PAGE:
Foregenix Blog

Your website may have been hacked - what next?

Posted by Benjamin Hosack on 08/10/16 14:49

You suspect your website may have been hacked and your priority is to get your online business back up and running as soon as possible.  With a worldclass team of cybersecurity specialists, we can certainly help you to regain control of your website and secure your client data.

BUT, before you jump into fixing mode, here are a couple of critical steps you need to take to ensure you can handle any enquiries from law enforcement agencies, Visa, Mastercard, Amex and others if it turns out that payment card data has been stolen.

Step 1: Take a full back up of your website right now, before any changes are made.

  • Create a compressed backup of the entire web root.
  • Export any database associated with the website e.g. into a .mysqldump format.

Why is this important?
If your website has been hacked and criminals have stolen payment card data, it is likely that there will be an investigation initiated by the card brands and/or law enforcement.  If that happens, you need as much evidence to defend support the investigation and defend your business.  Get that backup done ASAP and store it securely in an offline location.

Step 2: Prior to removing any suspect files from your website, ensure you keep a copy in a secure, compressed, offline location.

Why is this important?
These files may be required to support investigations at a later date, so make sure you keep a copy of them.

Step 3: Document all steps taken in relation to any suspected incident.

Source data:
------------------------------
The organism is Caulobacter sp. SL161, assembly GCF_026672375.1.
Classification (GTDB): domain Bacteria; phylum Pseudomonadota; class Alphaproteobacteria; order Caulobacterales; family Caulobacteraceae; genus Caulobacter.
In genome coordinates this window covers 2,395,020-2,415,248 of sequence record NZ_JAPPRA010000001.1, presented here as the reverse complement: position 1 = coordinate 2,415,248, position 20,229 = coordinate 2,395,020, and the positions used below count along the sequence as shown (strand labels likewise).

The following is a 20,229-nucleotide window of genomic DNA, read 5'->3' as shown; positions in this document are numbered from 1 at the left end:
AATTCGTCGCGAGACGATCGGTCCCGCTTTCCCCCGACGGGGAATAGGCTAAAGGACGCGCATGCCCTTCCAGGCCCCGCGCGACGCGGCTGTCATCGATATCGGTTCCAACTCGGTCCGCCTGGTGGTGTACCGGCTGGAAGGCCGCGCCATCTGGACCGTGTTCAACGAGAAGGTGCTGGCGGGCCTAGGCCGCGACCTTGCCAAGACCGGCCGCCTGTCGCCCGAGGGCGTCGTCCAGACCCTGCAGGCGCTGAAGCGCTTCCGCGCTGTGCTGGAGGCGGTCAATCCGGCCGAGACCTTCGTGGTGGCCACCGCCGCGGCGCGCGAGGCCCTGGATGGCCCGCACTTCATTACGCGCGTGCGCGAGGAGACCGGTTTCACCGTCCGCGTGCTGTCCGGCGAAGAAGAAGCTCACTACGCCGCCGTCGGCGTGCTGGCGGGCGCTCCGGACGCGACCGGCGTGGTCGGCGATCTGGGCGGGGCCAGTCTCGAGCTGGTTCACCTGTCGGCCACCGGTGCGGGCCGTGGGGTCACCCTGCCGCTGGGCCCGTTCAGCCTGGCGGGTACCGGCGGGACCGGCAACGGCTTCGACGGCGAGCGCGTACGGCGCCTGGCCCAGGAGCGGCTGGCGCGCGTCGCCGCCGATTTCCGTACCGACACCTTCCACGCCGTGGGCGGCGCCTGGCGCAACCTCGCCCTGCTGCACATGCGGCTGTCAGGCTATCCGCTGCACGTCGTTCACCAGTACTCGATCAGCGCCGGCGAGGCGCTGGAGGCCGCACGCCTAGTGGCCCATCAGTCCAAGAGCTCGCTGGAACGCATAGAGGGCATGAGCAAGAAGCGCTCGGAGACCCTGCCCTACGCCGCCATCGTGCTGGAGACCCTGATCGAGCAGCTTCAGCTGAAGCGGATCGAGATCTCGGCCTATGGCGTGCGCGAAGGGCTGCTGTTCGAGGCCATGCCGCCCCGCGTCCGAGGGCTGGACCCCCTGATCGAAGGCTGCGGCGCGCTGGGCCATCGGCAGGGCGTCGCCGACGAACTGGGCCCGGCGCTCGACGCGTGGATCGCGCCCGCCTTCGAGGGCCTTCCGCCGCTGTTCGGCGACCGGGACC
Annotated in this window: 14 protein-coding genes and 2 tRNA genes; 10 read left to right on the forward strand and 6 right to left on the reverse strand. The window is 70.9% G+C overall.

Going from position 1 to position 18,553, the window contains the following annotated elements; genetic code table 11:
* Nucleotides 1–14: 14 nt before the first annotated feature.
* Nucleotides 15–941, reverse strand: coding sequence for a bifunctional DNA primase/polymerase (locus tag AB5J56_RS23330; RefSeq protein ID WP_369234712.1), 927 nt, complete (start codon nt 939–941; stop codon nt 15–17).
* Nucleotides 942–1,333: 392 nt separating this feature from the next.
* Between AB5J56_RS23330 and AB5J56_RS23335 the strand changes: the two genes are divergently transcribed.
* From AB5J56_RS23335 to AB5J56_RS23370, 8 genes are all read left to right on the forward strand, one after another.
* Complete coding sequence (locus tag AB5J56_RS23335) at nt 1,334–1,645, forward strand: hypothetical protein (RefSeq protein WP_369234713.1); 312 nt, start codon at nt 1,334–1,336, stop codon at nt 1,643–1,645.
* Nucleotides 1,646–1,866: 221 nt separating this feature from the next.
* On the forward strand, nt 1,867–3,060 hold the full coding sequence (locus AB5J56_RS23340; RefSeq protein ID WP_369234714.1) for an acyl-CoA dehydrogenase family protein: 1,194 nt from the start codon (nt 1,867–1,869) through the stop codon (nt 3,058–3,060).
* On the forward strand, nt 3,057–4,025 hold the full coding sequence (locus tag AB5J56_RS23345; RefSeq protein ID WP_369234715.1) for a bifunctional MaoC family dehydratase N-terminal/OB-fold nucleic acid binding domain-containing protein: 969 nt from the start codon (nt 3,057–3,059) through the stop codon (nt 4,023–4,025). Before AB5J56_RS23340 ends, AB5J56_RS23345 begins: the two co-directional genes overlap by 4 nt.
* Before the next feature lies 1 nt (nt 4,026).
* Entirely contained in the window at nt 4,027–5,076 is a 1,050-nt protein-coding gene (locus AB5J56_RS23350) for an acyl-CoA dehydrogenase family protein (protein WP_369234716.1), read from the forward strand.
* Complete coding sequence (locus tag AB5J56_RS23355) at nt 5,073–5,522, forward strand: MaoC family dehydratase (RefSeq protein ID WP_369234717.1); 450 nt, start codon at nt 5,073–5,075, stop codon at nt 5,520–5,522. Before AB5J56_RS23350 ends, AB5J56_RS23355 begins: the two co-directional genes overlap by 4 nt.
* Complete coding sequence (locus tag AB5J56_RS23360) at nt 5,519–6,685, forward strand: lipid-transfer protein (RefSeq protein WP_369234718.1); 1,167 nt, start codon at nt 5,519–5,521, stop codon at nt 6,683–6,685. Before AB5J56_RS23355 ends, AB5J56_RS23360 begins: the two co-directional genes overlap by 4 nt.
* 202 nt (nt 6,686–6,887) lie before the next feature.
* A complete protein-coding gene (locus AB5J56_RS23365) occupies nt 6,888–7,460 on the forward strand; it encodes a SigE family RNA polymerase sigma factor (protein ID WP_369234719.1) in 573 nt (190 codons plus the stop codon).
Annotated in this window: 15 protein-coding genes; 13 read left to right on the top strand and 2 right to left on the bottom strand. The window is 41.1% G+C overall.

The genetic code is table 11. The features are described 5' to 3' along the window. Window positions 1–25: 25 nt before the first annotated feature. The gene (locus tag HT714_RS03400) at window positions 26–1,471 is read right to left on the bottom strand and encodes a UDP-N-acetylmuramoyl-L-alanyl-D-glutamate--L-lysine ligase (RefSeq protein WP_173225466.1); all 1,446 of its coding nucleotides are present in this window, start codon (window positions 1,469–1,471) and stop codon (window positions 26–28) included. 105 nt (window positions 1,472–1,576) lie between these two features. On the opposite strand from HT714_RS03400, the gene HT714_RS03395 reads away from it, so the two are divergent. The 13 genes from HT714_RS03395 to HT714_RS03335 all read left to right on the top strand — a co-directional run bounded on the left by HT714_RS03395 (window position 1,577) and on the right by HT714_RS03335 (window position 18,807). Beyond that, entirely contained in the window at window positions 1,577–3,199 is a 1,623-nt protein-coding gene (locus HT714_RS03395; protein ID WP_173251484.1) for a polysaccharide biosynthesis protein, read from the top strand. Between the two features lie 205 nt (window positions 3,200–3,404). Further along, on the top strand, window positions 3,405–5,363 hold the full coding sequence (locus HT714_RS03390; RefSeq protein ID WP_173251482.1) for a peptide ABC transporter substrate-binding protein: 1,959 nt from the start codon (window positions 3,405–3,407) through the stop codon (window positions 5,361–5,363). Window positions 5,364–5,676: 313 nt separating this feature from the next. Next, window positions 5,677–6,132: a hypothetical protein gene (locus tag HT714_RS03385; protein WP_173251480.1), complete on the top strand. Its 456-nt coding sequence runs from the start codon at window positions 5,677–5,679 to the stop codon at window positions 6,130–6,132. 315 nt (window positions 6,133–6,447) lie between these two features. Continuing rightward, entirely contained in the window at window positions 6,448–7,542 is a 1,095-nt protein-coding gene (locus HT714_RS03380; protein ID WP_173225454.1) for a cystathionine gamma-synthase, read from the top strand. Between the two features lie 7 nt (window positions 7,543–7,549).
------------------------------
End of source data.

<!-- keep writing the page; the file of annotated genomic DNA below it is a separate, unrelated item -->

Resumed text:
A written log with timeline will help considerably in any investigation process.

Step 4: If cardholder data has been potentially stolen, the sooner you notify your processor and acquiring bank, the better.

Your acquiring bank will be able to advise you on the best course of action.  They will also be able to advise Visa, Mastercard, Amex and the other brands if payment card data has been stolen.  Additionally, if you can notify the card brands before they identify the breach through fraud analysis on the stolen cards, then you will be a far better position when it comes down to the assessment of responsibilities and liabilities. We woudl recommend you to do the notification in writing/email so that you have evidence of the notification.

Incident Response Planning

Have you developed an Incident Response Plan?  If not, it may be worthwhile taking a look at our free Incident Response Planning Guide for tips on what you should be thinking about for your business.

Incident Response Planning Guide

If you need help:
We have a LOT of experience in managing situations involving the theft of payment card data, so if you're in any doubt about any of the above steps our team are able to help you.

Thanks once again and keep your online business safe.

Topics: web security